Countries and companies alike must understand that pledges mean nothing without action. They must work tirelessly and tenaciously to fulfil their promises, taking on powerful vested interests like the fossil fuel lobby that looks to delay, defer and deflect at every turn. And they must acknowledge that current pledges are not enough. We are currently heading for a 2.4C rise in temperature, heating that will bring devastating impacts to communities across the world. The talking is over. The work starts now.

Toplines from the big deals

Global Coal to Clean Power

The good:

  • 190 governments, financial institutions and companies signed up
  • no new international public financing for coal
  • developed countries will phase out coal power in the 2030s and the rest of the world in the 2040s
  • 23 have committed to ending coal generation for the first time. This includes five of the world’s top 20 major coal power countries – South Korea (5th), Indonesia (7th), Vietnam (9th), Poland (13th) and Ukraine (19th).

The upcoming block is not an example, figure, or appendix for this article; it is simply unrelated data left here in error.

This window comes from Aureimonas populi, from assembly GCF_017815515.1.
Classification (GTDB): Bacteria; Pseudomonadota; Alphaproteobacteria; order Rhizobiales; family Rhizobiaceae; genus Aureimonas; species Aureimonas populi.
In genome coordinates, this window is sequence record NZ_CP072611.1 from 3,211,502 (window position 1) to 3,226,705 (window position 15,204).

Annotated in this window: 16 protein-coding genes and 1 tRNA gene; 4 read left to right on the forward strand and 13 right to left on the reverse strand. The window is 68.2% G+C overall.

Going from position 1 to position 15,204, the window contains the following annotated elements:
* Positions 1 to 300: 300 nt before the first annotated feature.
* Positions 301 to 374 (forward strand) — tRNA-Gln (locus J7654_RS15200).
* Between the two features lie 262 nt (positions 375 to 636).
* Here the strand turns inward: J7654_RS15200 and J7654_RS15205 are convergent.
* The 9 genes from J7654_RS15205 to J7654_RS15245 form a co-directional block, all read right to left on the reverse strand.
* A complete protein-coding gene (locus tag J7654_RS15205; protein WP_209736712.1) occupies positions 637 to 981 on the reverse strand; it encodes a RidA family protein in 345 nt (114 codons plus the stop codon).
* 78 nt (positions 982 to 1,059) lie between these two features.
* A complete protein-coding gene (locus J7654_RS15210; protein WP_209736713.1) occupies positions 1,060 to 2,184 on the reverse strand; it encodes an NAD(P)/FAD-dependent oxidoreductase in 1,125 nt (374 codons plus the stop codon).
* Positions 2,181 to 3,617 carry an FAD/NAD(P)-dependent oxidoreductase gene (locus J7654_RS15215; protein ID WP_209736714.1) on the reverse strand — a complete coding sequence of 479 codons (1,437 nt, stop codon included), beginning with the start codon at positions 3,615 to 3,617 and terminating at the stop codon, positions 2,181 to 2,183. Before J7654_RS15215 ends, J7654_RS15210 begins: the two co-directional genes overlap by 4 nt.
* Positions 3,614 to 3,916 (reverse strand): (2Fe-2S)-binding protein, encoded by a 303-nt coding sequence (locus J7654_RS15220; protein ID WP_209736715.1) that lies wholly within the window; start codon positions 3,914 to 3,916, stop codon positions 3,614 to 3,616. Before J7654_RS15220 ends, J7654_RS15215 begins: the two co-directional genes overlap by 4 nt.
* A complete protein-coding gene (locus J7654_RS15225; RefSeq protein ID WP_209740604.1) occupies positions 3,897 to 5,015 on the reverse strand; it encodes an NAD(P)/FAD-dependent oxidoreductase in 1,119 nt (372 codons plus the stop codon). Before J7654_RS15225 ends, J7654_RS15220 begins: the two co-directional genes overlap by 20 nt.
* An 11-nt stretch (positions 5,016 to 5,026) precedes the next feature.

The bad:

  • the US, China, India and Australia did not sign up
  • the deal only covers 10% of global coal generation.

Declaration on accelerating the transition to 100% ZEVs

The good:

  • 33 countries, representing 18% of the global car market, committed to accelerating the adoption of zero-emission vehicles (ZEVs)
  • 23 of these countries, accounting for 10% of the market, explicitly targeted a phase out of fossil-fuel cars by 2040 at the latest
  • six of the world’s leading carmakers – GM, Ford, Mercedes Benz, Volvo, Jaguar Land Rover, and BYD – also signed up
  • Kenya, Morocco, Ghana and Rwanda are the first countries in Africa to back a ZEV pledge.

The bad

  • three of the largest car markets in the world – the US, China and Japan – did not sign up